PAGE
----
Lake George Winter Carnival
Places to Go
Things to Do
Places to Stay
Lake George Winter Carnival
Lake George isn’t a place that puts on airs about what it has to offer. The omnipresence of the 32-mile “Queen of the American Lakes,’ with its 109 miles of shoreline and 300 + islands would make that hard to do. But it is this gloriously simplified pursuit of a perfect day on the water where Lake George shines. Between the historical significance of the area and the outpouring of outdoor adventures waiting in the surrounding Adirondacks, it wouldn’t be hard to pack your days here. Still, you might not want to, save a day spent on a boat or hanging beachside. And that’s perfectly okay, too.
1. Cruising Lake George
Lake George may be known as one of the most pristine lakes in the U.S., but the view gets even better from the water. See for yourself with the Lake George Steamboat Company, celebrating its 200th anniversary in 2017, these historic cruises have revealed the panorama of mountains, beaches, inlets and islands of Lake George for centuries. Hop aboard an old-timey steamboat or shoreline cruiser for brunch, lunch, dinner, drinks and maybe even a fireworks show.
2. Island Camping
If you thought you needed a flight to Fiji to sleep under the stars on a secluded island, think again. Lake George is home to 44 state-owned islands with 387 campsites that are accessible via canoe or boat. If you’re looking for more than an afternoon of blissful solitude, you can rent a spot for as little as $18 a night.
3. The Rich History
Long before Lake George was synonymous with slow, languid days on the lake, it was a major player in U.S. history. During the French and Indian War, major (and horrific) battles were fought right along the water, and are today memorialized in forts, museums, and public parks. From the monuments and sculptures littered throughout the 35-acre Battlefield Park to the ghost stories told in a whisper at Fort William Henry, the historical gleanings are plentiful--and thrilling--whether you’re seven or 72.
Americas Best Value Inn & Suites
You might be surprised to hear that the #1 rated hotel in Lake George on Trip Advisor is actually a motel. Still, when you count up the amenities at Americas Best Value Inn & Suites, it isn’t surprising. Clean, New England-style rooms, with additional townhouses tailored to families and groups? Check. A prime location to the beach and a short walk from town? You bet. A heated indoor-outdoor pool, jacuzzi, picnic area, and playground? It’s all here. Best of all, the inn is reasonably priced. Like you needed another excuse to keep coming back.
Great Escape and Splashwater Kingdom
New York is a go big or go home state, whether you’ve set your sights on one of the world’s most cosmopolitan cities or a park that’s bigger than Yosemite, Yellowstone, Glacier, Grand Canyon and the Great Smokies National Parks combined. So it’s only fitting that when New Yorkers look to have some family friendly fun, they pull out all the stops. Enter Great Escape and Splashwater Kingdom in Lake George. It’s New York’s largest amusement park--by a longshot. Think 135+ rides, games, concerts and events ranging from the Northeast’s first inverting virtual reality rollercoaster to a 500,000 gallon wave pool. In between you’ll find something for everyone, whether you’re traveling with the tiniest of tots or are just a (big) kid at heart yourself.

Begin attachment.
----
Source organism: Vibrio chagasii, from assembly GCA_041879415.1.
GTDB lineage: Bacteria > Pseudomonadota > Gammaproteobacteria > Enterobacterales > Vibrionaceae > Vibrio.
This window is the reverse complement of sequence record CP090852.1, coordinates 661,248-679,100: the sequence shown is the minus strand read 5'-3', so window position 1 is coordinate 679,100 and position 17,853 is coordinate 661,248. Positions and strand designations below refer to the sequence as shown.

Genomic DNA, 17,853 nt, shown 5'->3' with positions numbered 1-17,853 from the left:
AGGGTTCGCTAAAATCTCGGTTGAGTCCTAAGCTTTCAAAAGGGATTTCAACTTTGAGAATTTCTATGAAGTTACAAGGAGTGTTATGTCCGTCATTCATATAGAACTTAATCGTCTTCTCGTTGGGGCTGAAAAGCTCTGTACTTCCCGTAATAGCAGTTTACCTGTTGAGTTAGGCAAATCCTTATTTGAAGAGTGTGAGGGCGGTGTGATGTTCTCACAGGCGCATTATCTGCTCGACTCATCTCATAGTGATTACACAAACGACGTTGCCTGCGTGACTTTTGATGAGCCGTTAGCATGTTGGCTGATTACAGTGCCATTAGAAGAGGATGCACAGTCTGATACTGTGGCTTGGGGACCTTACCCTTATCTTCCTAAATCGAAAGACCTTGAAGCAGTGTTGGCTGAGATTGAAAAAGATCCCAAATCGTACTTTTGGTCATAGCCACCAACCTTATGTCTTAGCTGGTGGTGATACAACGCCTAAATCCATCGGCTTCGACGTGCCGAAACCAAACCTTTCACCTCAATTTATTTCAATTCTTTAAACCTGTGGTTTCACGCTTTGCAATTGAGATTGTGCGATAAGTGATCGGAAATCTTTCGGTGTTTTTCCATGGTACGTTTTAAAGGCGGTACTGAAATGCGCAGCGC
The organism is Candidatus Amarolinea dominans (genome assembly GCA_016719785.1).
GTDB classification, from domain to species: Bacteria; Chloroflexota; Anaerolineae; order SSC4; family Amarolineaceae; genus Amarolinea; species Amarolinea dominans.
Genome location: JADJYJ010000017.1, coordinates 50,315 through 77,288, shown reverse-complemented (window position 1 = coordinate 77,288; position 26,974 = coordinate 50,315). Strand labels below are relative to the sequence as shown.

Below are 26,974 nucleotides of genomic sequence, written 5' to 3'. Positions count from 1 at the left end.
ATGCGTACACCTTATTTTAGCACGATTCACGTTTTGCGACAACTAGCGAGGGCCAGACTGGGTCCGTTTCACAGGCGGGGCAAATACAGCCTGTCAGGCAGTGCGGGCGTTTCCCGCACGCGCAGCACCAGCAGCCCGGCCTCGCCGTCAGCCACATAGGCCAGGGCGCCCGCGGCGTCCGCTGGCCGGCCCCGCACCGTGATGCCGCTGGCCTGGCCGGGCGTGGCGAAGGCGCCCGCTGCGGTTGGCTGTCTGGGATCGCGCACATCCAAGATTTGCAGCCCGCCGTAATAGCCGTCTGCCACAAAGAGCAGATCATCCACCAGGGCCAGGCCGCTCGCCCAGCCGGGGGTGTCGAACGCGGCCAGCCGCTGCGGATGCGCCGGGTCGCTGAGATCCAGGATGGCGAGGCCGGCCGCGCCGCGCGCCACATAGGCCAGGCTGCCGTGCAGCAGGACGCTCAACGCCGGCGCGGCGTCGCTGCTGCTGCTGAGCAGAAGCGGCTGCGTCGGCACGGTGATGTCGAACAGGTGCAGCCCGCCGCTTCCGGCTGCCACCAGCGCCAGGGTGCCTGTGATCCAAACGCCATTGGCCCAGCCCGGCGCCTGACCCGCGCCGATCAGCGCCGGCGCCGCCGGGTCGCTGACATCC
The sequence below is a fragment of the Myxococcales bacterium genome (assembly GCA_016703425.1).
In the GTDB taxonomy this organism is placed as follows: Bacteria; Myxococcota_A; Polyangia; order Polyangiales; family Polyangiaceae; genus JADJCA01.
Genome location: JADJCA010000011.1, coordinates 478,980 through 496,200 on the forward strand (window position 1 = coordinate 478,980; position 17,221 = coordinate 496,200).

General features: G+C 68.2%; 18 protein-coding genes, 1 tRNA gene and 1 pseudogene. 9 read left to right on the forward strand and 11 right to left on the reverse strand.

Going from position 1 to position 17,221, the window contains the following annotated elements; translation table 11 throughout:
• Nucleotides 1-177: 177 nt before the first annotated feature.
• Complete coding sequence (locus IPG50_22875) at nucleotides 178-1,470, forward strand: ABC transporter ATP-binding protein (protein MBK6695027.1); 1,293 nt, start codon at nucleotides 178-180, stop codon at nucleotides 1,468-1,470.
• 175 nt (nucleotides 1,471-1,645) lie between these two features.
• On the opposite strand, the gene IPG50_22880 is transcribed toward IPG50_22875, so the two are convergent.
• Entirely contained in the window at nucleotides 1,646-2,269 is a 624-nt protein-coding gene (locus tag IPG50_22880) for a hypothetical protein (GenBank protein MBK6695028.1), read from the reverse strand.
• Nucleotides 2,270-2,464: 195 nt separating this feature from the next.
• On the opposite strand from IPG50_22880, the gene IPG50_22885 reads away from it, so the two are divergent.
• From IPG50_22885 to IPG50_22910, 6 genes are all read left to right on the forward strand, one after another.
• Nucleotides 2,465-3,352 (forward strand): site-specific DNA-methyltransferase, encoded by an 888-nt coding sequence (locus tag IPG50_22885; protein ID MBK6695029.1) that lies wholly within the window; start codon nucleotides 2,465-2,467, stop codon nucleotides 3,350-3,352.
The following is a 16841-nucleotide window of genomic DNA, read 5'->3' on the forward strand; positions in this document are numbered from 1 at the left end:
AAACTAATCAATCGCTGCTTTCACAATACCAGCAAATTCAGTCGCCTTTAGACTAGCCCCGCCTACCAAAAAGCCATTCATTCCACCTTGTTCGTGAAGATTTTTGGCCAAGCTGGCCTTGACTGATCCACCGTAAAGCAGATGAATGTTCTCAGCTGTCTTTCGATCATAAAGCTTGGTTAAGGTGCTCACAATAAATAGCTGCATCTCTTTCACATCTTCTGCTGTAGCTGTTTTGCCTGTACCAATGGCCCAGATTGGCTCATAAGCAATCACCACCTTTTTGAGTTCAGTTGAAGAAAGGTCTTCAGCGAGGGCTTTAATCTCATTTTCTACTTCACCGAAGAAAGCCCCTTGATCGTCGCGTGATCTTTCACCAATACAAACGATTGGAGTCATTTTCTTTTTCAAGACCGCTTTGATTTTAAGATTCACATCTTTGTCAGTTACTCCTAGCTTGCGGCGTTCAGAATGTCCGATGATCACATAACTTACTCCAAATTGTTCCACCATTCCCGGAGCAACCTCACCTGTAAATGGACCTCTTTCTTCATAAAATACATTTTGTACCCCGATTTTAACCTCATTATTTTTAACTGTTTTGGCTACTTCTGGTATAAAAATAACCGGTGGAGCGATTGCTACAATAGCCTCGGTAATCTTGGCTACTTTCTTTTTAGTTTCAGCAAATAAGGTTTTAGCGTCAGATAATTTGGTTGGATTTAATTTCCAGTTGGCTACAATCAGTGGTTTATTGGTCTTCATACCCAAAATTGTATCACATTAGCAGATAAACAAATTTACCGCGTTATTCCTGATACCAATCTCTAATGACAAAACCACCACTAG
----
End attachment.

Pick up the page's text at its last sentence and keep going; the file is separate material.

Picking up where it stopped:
Moose Tooth Grill
Any parent knows that half the battle when it comes to dining out isn’t just planning for what’s on the menu, but making sure that’s after it’s tossed aside by a child in 3.5 seconds, there’s enough going on to keep their interest. That’s where Moose Tooth Grill has an upper hand, with a playful Rainforest-themed decor, self playing pianos and tvs. They also have homemade root beer and s’mores that you can roast tableside.
• With its many islands and shorelines connecting to verdant, wooded hills, Lake George is something else from above. Find out for yourself with Parasailing Adventures and soar high in the sky over Lake George. A friendly, seasoned crew will take you and your clan out on a boat and set you up to enjoy the spectacular views from above. Anyone six and up can give it a go, and if you’re looking to rope in a friend, the boat can accommodate two to three riders at the same time.
In the afternoon, hike to the waterfalls at Shelving Rock Falls. It’s an easy trek with a wide, former carriage road that makes it perfect for groups and less experienced hikers. With a camera in tow, bring a picnic lunch and enjoy some grub at the pool of the falls.
At the end of the day, literally and figuratively transport yourself into a bygone era with a cruise on one of Lake George’s famous shoreliners. From sleek yachts to authentic paddlewheelers, there are dozens of options to enjoy the setting sun on the water. A (shore) bet: dinner and drinks onboard.
• There aren’t slim pickings when it comes to beaches in Lake George--so much so that it can be hard to know where to start. A tried and true favorite is the aptly named Million Dollar Beach. Clean, wide, and with a roped-off swimming area, it’s the perfect landing spot for a day waterside on Lake George. Plus, with lifeguards on hand, it’s a top pick for families with young swimmers.